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Russian Promise to Pull Out of Ukraine, Yet World Leaders Are Sceptical

Russia’s promise to reduce certain military activities in Ukraine has been met with suspicion, even as the two countries prepare to resume negotiations on Wednesday in the hopes of establishing a framework for resolving the war that has claimed a rising toll.

Given the situation on the ground, Ukrainian President Volodymyr Zelenskyy said there was no reason to accept Russia’s promise that it will cease military action in Kyiv, the capital, and Chernihiv, in the north.

In his nightly video message to the Ukrainian people, he remarked, “We may call such indications that we receive during the discussions good.” “However, the indications do not prevent Russian shells from exploding.”

It was a sobering reality check five weeks into what has turned into a horrific attrition war, with thousands killed and almost 4 million Ukrainians leaving the nation.

Ukraine’s team at the Istanbul summit earlier Tuesday put out a framework under which the country would declare itself neutral and have its security guaranteed by a number of other countries.

The public reaction in Moscow was encouraging, and the talks were set to resume on Wednesday.

Moscow has decided to “fundamentally… scale back military activities in the direction of Kyiv and Chernihiv,” according to Russian Deputy Defense Minister Alexander Fomin, in order to “build mutual confidence and create circumstances for future discussions.”

He didn’t go into detail about what that meant in practice.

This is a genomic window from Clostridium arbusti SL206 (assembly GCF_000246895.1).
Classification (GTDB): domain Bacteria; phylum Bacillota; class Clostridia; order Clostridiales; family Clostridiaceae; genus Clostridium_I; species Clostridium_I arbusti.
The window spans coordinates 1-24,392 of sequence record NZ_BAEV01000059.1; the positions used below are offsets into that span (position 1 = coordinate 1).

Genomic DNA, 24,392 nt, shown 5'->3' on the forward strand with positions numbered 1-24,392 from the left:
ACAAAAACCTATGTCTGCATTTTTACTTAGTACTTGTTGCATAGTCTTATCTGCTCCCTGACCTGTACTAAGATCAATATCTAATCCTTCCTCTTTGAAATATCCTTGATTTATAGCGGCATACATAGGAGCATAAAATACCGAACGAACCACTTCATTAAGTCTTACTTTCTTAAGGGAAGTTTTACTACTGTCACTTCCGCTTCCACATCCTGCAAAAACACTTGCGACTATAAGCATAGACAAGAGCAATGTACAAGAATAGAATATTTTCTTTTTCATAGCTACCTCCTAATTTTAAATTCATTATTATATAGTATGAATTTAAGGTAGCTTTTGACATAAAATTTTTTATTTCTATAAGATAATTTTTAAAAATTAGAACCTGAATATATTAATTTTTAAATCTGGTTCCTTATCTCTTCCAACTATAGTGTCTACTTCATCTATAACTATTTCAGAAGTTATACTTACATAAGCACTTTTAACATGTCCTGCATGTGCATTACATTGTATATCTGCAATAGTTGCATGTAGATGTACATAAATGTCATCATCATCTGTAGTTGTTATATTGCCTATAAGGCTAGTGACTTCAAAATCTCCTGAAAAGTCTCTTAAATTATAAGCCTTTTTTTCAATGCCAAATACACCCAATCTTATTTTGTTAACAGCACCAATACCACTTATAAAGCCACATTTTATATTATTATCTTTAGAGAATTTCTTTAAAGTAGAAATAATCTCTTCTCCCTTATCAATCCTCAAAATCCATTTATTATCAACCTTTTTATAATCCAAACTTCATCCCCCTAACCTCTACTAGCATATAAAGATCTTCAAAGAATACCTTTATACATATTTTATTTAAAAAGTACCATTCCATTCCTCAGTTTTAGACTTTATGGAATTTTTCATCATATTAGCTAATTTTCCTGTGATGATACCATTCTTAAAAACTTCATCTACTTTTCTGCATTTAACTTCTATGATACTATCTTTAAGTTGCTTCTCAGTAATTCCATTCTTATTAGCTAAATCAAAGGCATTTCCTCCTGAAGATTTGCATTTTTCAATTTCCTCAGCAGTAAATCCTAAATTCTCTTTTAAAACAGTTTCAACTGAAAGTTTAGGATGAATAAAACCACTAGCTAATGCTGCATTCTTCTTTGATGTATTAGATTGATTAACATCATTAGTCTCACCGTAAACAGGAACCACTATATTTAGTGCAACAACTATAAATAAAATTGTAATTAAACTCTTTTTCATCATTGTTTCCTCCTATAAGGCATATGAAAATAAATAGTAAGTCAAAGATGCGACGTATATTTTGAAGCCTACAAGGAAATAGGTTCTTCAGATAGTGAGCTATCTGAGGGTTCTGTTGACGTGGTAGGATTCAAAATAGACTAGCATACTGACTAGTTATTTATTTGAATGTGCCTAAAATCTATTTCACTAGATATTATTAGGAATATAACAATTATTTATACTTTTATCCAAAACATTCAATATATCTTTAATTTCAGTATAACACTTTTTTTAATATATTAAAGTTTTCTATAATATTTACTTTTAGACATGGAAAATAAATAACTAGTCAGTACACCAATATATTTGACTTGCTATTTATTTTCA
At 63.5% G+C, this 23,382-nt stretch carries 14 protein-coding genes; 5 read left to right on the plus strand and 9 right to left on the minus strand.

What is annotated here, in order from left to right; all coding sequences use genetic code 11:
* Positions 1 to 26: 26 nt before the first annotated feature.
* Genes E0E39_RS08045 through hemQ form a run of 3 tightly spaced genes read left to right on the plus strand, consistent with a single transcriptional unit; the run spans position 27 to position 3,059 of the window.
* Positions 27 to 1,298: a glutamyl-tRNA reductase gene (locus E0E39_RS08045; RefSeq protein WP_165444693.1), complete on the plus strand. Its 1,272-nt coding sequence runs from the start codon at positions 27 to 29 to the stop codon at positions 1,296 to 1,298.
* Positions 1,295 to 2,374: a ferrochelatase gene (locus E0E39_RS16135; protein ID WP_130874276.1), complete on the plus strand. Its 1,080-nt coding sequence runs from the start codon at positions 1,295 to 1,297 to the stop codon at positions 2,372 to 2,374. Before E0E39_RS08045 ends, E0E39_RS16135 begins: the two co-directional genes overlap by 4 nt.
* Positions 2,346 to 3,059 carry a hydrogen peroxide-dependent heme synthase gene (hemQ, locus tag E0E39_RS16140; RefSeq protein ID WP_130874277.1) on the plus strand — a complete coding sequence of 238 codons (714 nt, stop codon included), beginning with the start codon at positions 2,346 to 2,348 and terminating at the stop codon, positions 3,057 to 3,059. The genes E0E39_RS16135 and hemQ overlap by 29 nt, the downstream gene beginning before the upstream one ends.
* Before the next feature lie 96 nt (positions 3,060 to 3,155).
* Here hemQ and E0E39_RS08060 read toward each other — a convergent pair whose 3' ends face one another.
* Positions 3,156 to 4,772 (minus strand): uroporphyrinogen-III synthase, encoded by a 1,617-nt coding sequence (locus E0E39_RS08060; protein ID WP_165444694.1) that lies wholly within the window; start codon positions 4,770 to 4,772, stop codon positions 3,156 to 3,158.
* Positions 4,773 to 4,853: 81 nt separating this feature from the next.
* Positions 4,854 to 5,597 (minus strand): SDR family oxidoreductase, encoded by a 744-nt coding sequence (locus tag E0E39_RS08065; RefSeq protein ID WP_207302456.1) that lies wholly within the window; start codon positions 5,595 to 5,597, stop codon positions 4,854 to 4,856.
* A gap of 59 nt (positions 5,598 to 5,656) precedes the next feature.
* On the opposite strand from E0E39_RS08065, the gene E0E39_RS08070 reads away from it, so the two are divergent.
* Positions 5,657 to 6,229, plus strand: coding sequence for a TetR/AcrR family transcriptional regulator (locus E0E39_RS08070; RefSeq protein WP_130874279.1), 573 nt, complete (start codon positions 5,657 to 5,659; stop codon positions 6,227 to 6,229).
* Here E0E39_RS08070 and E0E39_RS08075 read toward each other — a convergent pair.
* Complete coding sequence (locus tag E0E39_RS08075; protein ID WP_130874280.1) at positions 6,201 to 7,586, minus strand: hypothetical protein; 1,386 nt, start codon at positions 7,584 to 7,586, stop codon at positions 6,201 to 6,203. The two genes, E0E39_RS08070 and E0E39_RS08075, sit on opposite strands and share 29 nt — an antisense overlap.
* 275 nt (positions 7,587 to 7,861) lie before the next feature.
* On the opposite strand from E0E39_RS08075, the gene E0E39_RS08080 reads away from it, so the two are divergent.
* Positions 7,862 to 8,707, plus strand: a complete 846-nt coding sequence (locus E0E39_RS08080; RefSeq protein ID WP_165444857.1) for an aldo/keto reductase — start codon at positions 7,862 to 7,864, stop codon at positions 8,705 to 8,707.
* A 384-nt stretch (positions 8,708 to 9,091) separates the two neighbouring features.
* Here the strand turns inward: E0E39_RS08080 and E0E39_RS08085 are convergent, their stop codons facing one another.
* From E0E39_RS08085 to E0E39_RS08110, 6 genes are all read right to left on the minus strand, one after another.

Ukraine’s military have pressed Russia’s hand, Zelenskyy said, adding that “we shouldn’t let down our guard” since the invading army may still attack.

“Ukrainians are not naive,” he asserted. “Ukrainians have already learnt that only concrete outcomes can be trusted after 34 days of invasion and eight years of conflict in the Donbas.”

Russia’s motives have also been questioned by the US and others.

While Moscow depicted it as a show of goodwill, its ground forces have been slowed and have suffered terrible losses in their attempts to conquer Kyiv and other cities. The Kremlin appeared to reduce its war ambitions last week and again on Tuesday, stating its “primary goal” is seizing control of the predominantly Russian-speaking Donbas area in eastern Ukraine.

Russia’s declaration of a concentration on Donetsk and Luhansk in the Donbas area, according to the British Ministry of Defense, “is likely a tacit acknowledgement that it is failing to sustain more than one key axis of progress.”

“Russian forces that have suffered substantial losses have been obliged to return to Belarus and Russia to regroup and resupply,” the ministry stated. “Such action adds to Russia’s already strained logistics and indicates the problems Russia is facing reorganizing its soldiers in Ukraine’s front areas.”

It did caution, however, that the change is unlikely to bring comfort to residents in Russian-bombed cities, as Moscow would “continue to compensate for its limited ground mobility capacity by mass artillery and missile attacks,” according to the report.

“We’ll see,” President Joe Biden said when asked if the Russian declaration was a sign of progress in the discussions or a ploy by Moscow to gain time before continuing its offensive. I don’t make any inferences until I see what they’re doing.”